This challenge stems from the country’s income crisis, which has not abated over the past five years as borrowing has persisted, an indication that the economy is poised for recurring difficult results, the report concluded.
Unfortunately, because no one heeded these warnings, the following paragraph lays bare the consequences of such failure and the failure of the federal government.
Recently, a report noted that the federal government made a total of 3.25 billion naira in 2020, and on which it had spent a total of 2.34 billion naira on debt service during the year. year. This means that 72 percent of government revenues have been spent on debt service.
It also places the debt service to government revenue ratio at 72%. According to the report, a review of the budget performance of the 2020 finance law in 2019 shows that the federal government achieved total revenue of 3.86 billion naira. During the year, debt service swallowed up N2.11tn.
This puts the federal government’s debt service-to-revenue ratio in 2019 at 54.66%. This means that between 2019 and 2020, the federal government’s debt service-to-revenue ratio fell from 54.66% to 72%. The report concluded
Indeed, the question can be asked as to why the country’s income crisis has remained unchanged for the past six years.
In this context, the answer lies in the fundamental recognition that there is a country known for its dependence on crude oil and with a leadership system devoid of accountability, transparency and precision.
The truth is that given the slow growth of the economy but the appalling levels of unemployment in the country, the current administration, in my opinion, will continue to face difficulties in accelerating the economic life cycle of the country. nation until it considers industrialization or productive collaboration with the private sector. organizations that have excess capital to create jobs.
Another alternative recourse will probably be to transfer part of the functions of job creation and infrastructure provision / development to state and local authorities through restructuring / structural interventions. While the first option (industrialization) may offer a considerable solution, the second and third options (restructuring / productive collaboration with private organizations) have more reward potential in political and socio-economic terms as well as reduced risk.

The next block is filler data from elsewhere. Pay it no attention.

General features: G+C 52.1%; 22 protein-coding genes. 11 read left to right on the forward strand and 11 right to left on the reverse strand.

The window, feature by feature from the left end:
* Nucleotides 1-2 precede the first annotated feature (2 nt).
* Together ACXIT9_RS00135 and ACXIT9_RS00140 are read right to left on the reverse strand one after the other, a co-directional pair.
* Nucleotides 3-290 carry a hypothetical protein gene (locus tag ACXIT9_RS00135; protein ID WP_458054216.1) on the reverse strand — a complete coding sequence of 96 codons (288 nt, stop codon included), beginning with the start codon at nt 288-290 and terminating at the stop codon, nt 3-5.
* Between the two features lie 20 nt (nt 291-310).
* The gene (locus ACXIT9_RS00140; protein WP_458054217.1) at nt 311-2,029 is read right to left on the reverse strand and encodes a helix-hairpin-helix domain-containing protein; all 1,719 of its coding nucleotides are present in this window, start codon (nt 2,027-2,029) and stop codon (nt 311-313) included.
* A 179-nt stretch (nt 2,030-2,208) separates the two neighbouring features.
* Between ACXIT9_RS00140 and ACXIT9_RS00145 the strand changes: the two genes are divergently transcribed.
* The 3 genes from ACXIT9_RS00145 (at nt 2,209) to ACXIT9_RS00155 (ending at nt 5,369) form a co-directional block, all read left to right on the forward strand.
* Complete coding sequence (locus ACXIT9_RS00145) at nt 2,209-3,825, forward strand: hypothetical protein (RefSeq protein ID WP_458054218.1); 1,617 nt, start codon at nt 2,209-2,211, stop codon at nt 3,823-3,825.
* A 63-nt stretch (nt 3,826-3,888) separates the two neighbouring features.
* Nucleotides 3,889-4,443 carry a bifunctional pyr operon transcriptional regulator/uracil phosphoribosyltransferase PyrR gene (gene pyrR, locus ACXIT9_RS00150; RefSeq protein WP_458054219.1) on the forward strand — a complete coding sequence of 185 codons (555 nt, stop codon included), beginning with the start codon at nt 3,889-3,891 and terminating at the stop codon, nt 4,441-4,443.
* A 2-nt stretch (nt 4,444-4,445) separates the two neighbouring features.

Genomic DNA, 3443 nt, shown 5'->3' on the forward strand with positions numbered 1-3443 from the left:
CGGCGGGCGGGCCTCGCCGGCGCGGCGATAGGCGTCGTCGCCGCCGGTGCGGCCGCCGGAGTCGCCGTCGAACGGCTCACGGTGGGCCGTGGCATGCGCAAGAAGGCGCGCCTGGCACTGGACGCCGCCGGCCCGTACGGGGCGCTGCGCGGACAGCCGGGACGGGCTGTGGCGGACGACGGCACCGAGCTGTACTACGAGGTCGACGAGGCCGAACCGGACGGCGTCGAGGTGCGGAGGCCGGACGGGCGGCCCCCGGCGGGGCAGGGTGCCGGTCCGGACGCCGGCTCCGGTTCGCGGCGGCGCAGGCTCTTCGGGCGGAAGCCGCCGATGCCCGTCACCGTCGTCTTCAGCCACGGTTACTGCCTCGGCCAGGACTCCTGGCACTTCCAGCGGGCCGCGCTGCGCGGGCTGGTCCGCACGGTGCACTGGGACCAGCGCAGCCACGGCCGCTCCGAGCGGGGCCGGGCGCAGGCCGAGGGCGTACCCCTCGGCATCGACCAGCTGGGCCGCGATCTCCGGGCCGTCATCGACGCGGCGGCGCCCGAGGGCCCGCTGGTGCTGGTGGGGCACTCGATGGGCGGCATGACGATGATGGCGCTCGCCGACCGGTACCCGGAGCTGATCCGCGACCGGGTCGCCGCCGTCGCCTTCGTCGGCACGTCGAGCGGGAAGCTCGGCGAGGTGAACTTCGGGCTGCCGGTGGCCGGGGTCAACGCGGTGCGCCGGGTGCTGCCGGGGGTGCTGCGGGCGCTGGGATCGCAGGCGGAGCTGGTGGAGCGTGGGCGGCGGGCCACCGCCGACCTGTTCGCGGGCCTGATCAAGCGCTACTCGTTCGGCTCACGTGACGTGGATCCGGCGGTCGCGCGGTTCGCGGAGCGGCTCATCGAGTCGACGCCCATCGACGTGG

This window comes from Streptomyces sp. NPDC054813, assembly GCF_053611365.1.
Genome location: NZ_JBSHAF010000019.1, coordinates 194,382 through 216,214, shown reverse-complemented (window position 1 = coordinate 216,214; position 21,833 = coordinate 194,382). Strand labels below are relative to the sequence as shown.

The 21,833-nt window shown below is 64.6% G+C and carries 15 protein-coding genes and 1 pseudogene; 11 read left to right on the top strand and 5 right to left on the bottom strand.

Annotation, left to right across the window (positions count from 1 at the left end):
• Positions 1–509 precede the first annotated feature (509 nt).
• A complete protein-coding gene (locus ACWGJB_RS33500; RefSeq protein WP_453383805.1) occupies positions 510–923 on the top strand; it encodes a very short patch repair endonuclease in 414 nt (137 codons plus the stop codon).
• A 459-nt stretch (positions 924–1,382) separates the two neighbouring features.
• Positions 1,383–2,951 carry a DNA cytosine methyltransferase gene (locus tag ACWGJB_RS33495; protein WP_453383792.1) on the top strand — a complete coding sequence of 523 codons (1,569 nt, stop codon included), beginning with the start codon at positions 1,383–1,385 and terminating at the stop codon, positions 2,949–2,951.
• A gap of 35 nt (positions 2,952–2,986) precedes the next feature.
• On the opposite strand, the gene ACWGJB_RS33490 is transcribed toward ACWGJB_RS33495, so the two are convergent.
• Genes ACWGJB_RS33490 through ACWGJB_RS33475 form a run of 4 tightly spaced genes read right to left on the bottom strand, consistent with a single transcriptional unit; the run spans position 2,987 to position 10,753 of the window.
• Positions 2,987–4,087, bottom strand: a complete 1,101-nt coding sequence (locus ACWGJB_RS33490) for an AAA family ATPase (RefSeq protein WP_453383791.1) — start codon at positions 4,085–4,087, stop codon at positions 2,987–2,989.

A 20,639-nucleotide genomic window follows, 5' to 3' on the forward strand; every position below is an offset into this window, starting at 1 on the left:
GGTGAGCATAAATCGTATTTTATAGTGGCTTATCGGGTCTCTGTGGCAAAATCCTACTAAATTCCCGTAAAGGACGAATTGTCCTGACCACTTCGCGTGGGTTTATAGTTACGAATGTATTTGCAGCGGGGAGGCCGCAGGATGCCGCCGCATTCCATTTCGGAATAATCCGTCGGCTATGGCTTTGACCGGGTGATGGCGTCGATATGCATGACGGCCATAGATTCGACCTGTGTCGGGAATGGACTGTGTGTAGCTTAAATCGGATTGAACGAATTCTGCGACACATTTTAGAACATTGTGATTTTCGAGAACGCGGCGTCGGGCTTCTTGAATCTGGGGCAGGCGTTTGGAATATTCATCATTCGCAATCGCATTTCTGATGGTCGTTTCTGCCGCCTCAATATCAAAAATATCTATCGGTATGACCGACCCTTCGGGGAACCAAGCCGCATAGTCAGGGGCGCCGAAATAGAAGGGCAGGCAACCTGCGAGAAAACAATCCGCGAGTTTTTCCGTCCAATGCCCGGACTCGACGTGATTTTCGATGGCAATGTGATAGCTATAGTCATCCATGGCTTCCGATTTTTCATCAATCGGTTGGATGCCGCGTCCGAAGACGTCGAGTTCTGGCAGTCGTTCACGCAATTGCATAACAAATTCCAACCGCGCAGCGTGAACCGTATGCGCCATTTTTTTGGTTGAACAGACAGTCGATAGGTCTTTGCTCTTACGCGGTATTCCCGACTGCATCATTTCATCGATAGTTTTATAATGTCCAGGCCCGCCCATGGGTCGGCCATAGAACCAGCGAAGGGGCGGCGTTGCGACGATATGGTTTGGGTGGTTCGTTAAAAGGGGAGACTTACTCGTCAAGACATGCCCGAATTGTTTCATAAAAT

To achieve such a feat, electricity (electricity) and other road infrastructure must be addressed. Notably, doing none of this, or continuing on the weak growth of the economy, will amplify the painful consequence of the policy mistakes made by previous administrations that did not invest during the period of rapid economic growth.
The very key, the state and the federal government must invest in agriculture and increase its capacity in such a way as to provide an essential element of productivity policy and demand a dual focus on improving the quality of governance, strengthening government capacity to resolve coordination failures and facilitate information gathering, as well as improving the design of interventions based on information robustness to weakness, implementation capacity and politico-economic problems.
It should not be forgotten that âin the 1960s and just before the oil boom of the 1970s, agriculture contributed 60% to Nigeria’s gross domestic product (GDP), 70% to exports and 95% to food needs â.
Above all, our leaders must internalize the fact that diversifying income from what development experts say will offer the nation options to reduce financial risks and increase national economic stability: like a decline in one source of income. particular could be offset by an increase in other income sources.
Jerome-Mario Utomi is the Program Coordinator (Media and Public Policy), Advocacy for Social and Economic Justice (SEJA), Lagos. He could be contacted via email@example.com/08032725374.